As he tells of Jesus’ trial before Annas and Caiaphas John interweaves segments recounting Peter’s denial of Jesus (John 18:15-27). You are not surprised that the chief priests and the Council isolate Jesus, make him the scapegoat, and pursue his death. But you should be startled that Peter, Peter who had confessed his Lord, Peter who had insisted that he would never abandon Jesus, Peter denies knowing Jesus, not once, but three times.
In a quiet way John shows the isolation of Jesus as your Savior. The central figure in this account is not Peter, but Jesus. The point of the passage is not first of all to encourage the church under pressure to remain faithful to Jesus—though that is part of why the account is here.
John’s Gospel has recorded the great “I am” statements of Jesus. Those are brought to mind as, early in this chapter, Jesus twice announces “I am [he]” when the armed band comes to arrest him. In contrast, Peter at the gate and in the courtyard, in response to questions, “You aren’t one of his disciples, are you?” repeatedly proclaims, “I am not.” John records somewhat different details from the other Gospels regarding this event (which may have included three sets of questions and denials). He does not record Peter’s swearing, nor the look Jesus gives him, nor Peter’s going out and weeping. His profoundly simple account focuses on the contrast between “I am” and “I am not.”
Herman Ridderbos summarizes the point of this scene in John’s Gospel: “In the extreme restraint of the repeated ‘I am not’ the Evangelist is . . . echoing the repeated ‘I am’ with which Jesus answers his interrogators (vss. 5, 8). With this contrast the Evangelist lays bare the deeper meaning of Peter’s denial: Jesus goes alone on a road from which no one can keep him and on which no one, not even Peter, can join him or follow him (13:36; cf. 13:33). Peter tries to follow Jesus, and that only plunges him into denying Jesus. Jesus had foretold this. The cock crows ‘at once’ into Peter’s ears when for the third time he must say of himself: ‘I am not.’” (The Gospel of John: A Theological Commentary, p. 585.)
Of course this denial does not take Jesus by surprise. He had foretold it, John 13:36-38. Yet that removes none of the bitterness of the isolation. Psalm 88 has been described as the most discouraging of the Psalms. The aught is suffering, isolated, and almost without hope. While we don’t know the details of the situation of the composer, the Psalm finds its fulfillment in the isolation, loneliness, and suffering of the Savior.
Jesus has to go through this isolation and suffering in order to actually fulfill those great “I am” statements. He has to be cut off from his people. Peter, as close as he was to the Lord, up to this point had profoundly missed the heart of the work of the Messiah. Like many today, he could understand Jesus as a great teacher, as a wonderful leader. But the suffering of the Messiah was an offense to him, something that, when he expressed it to Jesus drew that withering response, “Get behind me, Satan!” For all of our wishing that we would have done better than Peter, recognize that we so easily succumb to pressure and fail to live up to our commitment to confess Christ.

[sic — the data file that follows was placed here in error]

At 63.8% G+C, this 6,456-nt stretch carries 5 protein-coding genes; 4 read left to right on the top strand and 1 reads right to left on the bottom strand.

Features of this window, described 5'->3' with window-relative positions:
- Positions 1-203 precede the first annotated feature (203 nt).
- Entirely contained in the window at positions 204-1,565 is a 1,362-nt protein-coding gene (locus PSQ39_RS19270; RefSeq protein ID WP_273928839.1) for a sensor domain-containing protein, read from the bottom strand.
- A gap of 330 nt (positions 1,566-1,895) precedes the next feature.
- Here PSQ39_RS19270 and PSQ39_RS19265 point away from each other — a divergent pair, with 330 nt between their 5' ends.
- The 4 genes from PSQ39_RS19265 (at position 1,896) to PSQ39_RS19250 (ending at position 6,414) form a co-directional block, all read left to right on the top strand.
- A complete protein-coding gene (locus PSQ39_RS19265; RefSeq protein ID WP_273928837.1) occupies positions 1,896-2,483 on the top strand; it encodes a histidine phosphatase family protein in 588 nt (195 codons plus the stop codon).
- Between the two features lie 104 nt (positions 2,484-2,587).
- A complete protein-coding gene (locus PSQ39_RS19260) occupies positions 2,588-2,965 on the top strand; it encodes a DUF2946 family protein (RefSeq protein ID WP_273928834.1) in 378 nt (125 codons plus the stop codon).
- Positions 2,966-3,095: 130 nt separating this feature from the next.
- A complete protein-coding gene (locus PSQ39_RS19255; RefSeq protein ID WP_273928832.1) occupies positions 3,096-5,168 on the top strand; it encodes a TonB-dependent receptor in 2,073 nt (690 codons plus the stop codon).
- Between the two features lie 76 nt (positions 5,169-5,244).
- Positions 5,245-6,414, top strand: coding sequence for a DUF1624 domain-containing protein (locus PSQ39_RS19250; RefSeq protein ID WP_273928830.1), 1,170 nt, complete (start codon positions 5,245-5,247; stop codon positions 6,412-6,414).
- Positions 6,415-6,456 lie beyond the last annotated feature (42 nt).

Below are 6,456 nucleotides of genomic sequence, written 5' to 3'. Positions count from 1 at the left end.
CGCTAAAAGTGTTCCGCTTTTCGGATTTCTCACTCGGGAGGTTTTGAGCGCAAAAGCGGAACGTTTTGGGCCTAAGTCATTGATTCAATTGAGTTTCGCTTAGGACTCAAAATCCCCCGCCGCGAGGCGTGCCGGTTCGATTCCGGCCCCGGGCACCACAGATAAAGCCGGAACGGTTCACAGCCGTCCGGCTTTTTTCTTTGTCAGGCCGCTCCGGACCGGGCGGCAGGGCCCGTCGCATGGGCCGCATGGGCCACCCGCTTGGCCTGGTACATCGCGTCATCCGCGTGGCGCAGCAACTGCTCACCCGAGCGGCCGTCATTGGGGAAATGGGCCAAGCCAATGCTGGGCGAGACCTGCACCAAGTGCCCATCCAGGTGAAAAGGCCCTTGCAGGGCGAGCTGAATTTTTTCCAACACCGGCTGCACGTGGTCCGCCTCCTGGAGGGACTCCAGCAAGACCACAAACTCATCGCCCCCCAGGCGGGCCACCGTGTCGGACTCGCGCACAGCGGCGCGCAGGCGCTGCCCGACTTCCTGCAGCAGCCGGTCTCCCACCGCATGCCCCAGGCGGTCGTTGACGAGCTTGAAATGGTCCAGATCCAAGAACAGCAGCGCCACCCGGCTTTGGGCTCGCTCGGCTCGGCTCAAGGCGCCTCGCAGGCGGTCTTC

But in that isolation Jesus draws you to himself, and John, even here prepares you to see that, even though he does not record Peter’s repentant weeping. It is that “other disciple” (almost certainly John), who speaks to the doorkeeper and gains admittance for Peter. The Gospel is preparing you for a subsequent appearance of Peter and that other disciple in an empty tomb three days later.
Notice the detail of the fire at which the guards were warming themselves. It was dangerous for Peter to joint that group and risk more questioning, but perhaps more dangerous to stand obviously apart. John may not record Peter’s tears, but he is preparing you for a group around another fire of coals. Peter will be forgiven. Peter will even be restored to his role as an apostle. The Lord who would forgive Peter stands willing to forgive you.
John does write of the sound of the rooster crowing, immediately upon Peter’s third denial. The crowing not only drives Peter to repentance, it assures you that Jesus, even in the midst of his own suffering, is concerned to call Peter and you to himself.
Peter’s denial isolated Jesus. But he endured that isolation to be Peter’s Savior. Similarly, your sins isolated Jesus and put him in the position of singing Psalm 88. Jesus stands alone before the Sanhedrin and before Pilate, just as he will hang alone and isolated on the cross. But because he did that, he no longer stands alone. He stands with a whole host that no man can number, the whole number who trust in the Lamb that was slain. Through his isolation there is forgiveness for Peter and for you.